I've been watching some films lately that centre around women and their opportunities in the 1940s. There was quite an influx in this decade (and in the 30s and 50s) of films about working women whose aim is, not for a promotion or a pay rise, but to marry and surrender to family life. Because let's face it, in those days equal pay was not happening, but marriage was always in the market. On the one hand, it endorses women in the workforce, but it does that so long as they are single. Once marriage comes along it's bye bye labour and hello bubs. Of course there are probably variations, but it's just interesting to see how these heroines are often both liberated and confined in what society allows of them.
Kitty Foyle (1940) ~ Here you have a toned down, stripped to brown hair color and ultimately Oscar-winning Ginger Rogers in what was arguably her first serious role. It was all about RKO giving her an actress-y vehicle, equipped with notable director Sam Wood (Goodbye Mr. Chips), nice set, costume and hair, and good supporting cast. The film itself is about a gal from a working-class Irish background who falls in love with a rich-bred man (Dennis Morgan) in whose world she ultimately can't fit.
The film begins with a pre-1940s context of what women had to deal with - it shows a woman whose goal in life is to marry well and then shows her in a lavish setting in which her husband works while she's at home. Yet she becomes discontent, sets off for work and joins the women's suffragette.
The plight of Ginger Rogers' Kitty Foyle, and of several working gals of the 30s and 40s, is the somewhat reverse. She starts off as the worker, as the independent gal earning her own income (she herself says "...nobody owes a thing to Kitty Foyle, except Kitty Foyle") for whom marriage is the end of her efforts. Indeed, after reaching the position of manager (or thereabouts) of a perfumerie in Philadelphia, she resigns and marries a doctor. The important thing for her is that she married a man who fits her terms, a man who worked his way up the ranks just as she did (unlike Morgan's character who was born into privilege) and, perhaps, a man through whom she can live out her ideals. It's not quite the feminism of the 70s, indeed it's a bit contradictory and roundabout, but it's a step in that general direction.
Tom, Dick and Harry (1941) ~ Where Kitty Foyle was a drama, here is a comedy about a twenty-something middle-American girl on the quest for Mr. Right. What sets this one apart is that it's quite a fun ride. Ginger plays Janie, a gal who's ready to settle down, but has trouble deciding between three would-be suitors including wealthy Dick (Alan Marshal), ambitious Tom (George Murphy) and humble Harry (Burgess Meredith. Through the film she accepts the engagement of all three and embarks in wild fantasies of what it would be like to be either Mrs. Tom, Dick or Harry. These fantasies are incredibly exaggerated and pretty funny as a result.
The film swims along at a good regular pace, with peppy dialogue that seems to come out naturally, and has good support from Phil Silvers as an icecream vendor and Lenore Lonergan as Janie's rather prying sister 'Butch.' The ending is quite interesting in how it allows Janie to choose romantic love over a marriage that will get her ahead in life. Perhaps one can argue that because her ultimate partner is not the richest fellow in the world, she too will need to work allowing for greater equality between the sexes. Though how long that would last once the babies come along is harder to decipher.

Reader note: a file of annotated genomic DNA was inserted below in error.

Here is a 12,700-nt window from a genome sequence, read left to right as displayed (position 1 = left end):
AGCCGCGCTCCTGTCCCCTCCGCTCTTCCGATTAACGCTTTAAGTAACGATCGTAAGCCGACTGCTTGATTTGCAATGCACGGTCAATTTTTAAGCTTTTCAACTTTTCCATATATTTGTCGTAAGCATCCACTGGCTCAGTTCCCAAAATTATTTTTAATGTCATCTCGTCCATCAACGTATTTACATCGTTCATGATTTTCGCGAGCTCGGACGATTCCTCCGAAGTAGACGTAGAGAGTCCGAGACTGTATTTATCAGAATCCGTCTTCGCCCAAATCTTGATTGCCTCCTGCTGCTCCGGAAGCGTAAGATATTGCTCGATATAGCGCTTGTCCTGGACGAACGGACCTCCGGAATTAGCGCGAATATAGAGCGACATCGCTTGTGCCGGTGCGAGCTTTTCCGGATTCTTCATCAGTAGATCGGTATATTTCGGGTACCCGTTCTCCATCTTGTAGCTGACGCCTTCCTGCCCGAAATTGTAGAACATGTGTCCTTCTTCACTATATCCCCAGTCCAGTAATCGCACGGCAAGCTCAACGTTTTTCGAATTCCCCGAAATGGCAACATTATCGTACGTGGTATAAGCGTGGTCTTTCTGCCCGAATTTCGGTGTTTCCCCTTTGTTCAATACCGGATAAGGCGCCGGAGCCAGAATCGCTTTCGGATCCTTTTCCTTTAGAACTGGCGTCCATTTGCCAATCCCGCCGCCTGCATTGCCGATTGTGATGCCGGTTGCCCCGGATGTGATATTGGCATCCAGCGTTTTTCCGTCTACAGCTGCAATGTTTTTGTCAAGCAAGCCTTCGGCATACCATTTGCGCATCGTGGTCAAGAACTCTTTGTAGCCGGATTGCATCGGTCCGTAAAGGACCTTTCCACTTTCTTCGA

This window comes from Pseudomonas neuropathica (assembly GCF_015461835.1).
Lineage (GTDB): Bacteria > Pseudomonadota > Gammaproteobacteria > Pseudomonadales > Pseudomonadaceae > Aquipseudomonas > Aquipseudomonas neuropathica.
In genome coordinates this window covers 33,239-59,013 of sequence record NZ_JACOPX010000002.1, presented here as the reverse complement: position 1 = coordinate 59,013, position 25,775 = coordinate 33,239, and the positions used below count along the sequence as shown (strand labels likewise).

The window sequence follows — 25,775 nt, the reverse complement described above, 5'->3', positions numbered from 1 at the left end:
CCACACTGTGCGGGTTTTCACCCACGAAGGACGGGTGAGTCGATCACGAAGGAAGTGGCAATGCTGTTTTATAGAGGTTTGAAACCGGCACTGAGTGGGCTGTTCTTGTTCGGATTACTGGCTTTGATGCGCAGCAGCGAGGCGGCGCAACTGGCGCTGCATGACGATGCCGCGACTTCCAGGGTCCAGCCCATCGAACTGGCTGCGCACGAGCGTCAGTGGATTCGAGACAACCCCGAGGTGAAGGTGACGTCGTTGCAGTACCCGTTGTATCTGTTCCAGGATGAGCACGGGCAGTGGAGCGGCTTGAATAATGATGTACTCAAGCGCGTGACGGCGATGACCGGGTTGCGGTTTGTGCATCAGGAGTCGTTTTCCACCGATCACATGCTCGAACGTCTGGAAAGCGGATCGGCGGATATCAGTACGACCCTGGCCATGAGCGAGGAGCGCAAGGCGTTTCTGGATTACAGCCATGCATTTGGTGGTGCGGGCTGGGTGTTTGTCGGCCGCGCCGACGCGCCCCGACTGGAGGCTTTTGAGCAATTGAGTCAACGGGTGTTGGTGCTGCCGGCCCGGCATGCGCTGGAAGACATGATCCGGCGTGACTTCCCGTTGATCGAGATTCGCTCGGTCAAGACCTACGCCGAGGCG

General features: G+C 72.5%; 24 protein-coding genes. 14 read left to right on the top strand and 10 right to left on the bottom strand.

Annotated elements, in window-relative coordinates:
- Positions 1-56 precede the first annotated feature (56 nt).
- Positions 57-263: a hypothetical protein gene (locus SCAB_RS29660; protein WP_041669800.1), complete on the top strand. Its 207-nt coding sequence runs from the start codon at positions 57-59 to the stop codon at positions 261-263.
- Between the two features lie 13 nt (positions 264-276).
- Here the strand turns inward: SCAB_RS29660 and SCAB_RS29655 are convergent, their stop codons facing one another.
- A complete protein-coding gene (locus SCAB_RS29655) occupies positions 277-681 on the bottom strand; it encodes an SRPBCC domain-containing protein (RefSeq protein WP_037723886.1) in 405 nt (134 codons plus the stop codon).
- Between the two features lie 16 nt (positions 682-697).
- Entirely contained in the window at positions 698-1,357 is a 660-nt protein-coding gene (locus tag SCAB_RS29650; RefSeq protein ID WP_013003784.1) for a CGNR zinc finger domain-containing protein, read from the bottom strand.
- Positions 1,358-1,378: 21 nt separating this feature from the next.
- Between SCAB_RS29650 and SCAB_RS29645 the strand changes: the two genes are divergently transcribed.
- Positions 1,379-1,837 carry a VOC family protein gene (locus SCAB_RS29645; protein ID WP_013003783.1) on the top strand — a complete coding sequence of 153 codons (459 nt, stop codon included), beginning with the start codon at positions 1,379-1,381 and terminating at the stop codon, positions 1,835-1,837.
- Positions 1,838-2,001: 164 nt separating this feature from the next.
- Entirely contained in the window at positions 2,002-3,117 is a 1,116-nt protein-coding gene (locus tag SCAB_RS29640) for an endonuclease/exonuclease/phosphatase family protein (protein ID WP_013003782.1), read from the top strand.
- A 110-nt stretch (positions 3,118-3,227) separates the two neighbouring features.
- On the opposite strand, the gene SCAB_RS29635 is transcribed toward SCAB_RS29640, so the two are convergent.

Every Girl Should Be Married (1948) ~ Yet another comedy that shares some notes with the earlier films. Aside from the film's title being a more aggressive indication of what the first two films were ultimately about, you have the twenty-something gal (Betsy Drake) looking for, who was that, why it's Mr. Right. There's a slight deviation however. The first two films are essentially set during the war (there's even a scene in Tom, Dick and Harry where Janie and Tom walk out of the cinema just as a Hitler news reel comes on).
On the other hand, Every Girl Should Be Married is a postwar product. In a way there's a more desperate tone to it perhaps echoing the importance of the nuclear family. Notably, Grant's character Madison is a 'baby doctor (his deprecating words),' who is a staunch bachelor without any intentions of having his own family. The film's goal then is to convert Grant into a reformed family man and for Drake's persistent (and kind of stalkerish) Anabel to conduct the operation.
Otherwise it's an entertaining enough film. To keep it off the beaten track of being tedious too quickly, it's coloured with other characters - you have Franchot Tone as a wealthy guy who Anabel utilises to make Madison jealous, Diana Lynn all grown up (that wise beyond her years youngster from The Major and the Minor and The Miracle of Morgan's Creek) and a cameo from Eddie Albert at the end. Just like Kitty Foyle, Annabel gets the doctor in the end.